To waive this away on the grounds that one day a new competitor will unseat Amazon, just as Amazon unseated Walmart, seems naive. Amazon has not only a huge edge in physical infrastructure, as Walmart once did. It also enjoys technological network effects to rival Microsoft’s and a trove of consumer data that would make Mark Zuckerberg blush.

Resurrecting other great ideas from the 1930s

Remember the "switch in time that saved nine"?  Why not trot it out again?  It's the Gandhi gambit:  it works only when you're up against an opponent whose principles can be turned against him.  Not, in other words, against the Second Coming of Hitler.

As a corrective, an example of more grown-up ways to resolve disputes:

My Facebook feed (now consisting largely of residents of my county who are involved with me only because of the recent election) is full of zhizzhing and dripping over who started all the incivility, and whether civility has a place in a world where whatever.  Lot's of talk about how we can't win ("any more") by being nice.  One neighbor even complained that people seem to think snowflakes just sit around singing "kum-bah-yah."  I don't think that's anyone's idea of a snowflake:  it's not their niceness that they're famous for but their thin skin, and there aren't many illusions about what's under the thin skin.  What is ever under thin skin but Old Adam?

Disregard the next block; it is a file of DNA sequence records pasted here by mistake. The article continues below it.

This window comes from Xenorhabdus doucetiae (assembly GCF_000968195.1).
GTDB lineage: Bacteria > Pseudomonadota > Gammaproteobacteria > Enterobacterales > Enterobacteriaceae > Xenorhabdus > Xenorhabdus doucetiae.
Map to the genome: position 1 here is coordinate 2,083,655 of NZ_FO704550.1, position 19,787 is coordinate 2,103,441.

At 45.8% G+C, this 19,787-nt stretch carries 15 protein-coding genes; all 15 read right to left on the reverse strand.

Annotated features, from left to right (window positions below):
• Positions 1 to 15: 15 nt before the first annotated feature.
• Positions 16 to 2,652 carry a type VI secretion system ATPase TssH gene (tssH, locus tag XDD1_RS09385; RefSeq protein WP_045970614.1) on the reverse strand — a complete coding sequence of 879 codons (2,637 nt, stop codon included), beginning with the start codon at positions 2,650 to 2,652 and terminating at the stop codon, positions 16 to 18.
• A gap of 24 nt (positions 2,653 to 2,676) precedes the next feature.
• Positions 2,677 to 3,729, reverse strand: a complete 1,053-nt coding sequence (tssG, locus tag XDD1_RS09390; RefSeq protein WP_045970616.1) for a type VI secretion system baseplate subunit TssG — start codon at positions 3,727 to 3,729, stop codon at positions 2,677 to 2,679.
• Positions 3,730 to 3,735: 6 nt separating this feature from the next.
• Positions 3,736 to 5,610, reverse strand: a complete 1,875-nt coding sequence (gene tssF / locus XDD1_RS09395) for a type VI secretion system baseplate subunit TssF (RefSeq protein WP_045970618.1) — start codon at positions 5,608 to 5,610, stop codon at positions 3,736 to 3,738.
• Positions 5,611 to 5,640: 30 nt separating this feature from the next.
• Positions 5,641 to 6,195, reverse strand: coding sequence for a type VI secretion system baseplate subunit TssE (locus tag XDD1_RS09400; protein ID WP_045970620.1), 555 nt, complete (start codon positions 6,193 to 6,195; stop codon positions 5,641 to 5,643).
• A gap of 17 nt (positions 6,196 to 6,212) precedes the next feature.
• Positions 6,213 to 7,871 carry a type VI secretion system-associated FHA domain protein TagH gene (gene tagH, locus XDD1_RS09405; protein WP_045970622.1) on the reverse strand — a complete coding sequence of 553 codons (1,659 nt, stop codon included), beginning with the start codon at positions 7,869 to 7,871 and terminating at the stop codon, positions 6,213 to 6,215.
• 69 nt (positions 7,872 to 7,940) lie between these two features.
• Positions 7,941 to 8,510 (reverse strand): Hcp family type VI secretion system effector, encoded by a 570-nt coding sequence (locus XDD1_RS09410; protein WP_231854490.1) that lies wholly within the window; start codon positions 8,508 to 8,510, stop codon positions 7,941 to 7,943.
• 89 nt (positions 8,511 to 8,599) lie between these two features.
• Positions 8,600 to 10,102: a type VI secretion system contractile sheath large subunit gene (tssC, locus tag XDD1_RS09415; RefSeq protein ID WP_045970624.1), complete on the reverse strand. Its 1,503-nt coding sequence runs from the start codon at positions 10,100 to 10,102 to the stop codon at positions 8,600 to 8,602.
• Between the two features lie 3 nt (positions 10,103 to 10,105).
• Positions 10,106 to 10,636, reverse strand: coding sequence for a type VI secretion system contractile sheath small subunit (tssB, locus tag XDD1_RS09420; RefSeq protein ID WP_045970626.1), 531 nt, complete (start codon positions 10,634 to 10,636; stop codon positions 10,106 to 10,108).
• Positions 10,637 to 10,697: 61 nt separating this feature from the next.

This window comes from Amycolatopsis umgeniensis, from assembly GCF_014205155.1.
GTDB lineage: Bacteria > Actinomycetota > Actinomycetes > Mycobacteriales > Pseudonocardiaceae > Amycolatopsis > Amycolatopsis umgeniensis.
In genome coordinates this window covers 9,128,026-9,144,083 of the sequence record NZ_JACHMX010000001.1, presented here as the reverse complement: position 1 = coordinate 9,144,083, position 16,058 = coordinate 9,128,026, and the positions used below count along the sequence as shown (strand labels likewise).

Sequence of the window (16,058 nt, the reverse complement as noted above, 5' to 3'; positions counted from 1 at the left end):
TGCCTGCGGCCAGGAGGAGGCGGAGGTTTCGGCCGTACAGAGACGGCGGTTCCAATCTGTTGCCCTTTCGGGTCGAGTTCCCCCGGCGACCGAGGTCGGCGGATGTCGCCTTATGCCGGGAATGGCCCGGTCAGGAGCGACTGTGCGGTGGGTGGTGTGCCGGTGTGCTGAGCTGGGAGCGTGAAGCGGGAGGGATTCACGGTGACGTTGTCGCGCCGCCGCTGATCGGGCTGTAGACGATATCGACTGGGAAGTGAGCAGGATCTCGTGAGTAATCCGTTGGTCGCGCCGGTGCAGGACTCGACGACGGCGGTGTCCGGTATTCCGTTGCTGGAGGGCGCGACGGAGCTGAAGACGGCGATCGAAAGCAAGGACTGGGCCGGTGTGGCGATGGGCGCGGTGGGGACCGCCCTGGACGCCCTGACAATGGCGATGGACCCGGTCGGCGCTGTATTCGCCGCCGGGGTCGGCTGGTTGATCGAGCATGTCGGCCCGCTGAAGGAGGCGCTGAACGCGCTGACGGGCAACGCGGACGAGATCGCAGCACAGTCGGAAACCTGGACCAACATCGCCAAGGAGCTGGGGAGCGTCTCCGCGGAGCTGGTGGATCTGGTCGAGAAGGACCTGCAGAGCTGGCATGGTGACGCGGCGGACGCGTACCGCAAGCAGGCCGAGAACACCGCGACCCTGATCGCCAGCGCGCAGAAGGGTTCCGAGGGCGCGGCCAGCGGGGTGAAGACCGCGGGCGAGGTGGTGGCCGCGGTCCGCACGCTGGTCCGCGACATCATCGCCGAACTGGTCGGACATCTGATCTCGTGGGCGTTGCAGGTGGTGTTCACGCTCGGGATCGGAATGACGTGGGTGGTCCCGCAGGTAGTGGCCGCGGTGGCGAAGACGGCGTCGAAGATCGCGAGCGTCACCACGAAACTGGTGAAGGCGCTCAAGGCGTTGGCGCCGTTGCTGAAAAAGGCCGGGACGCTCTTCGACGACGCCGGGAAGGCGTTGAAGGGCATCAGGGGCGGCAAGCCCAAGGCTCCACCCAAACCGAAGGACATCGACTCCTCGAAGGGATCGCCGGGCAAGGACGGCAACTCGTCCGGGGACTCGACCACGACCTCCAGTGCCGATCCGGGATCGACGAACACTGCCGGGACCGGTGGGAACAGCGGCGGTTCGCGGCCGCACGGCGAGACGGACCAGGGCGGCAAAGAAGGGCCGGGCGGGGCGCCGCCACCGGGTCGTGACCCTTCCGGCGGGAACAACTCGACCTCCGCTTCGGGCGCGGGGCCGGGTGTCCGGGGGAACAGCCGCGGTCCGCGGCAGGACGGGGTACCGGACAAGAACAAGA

Everything is Hitler-Eleventy

Feedback mechanisms: some tactics contain the seeds of their own destruction:
Rage is hard enough to direct, rage against everything is impossible to control.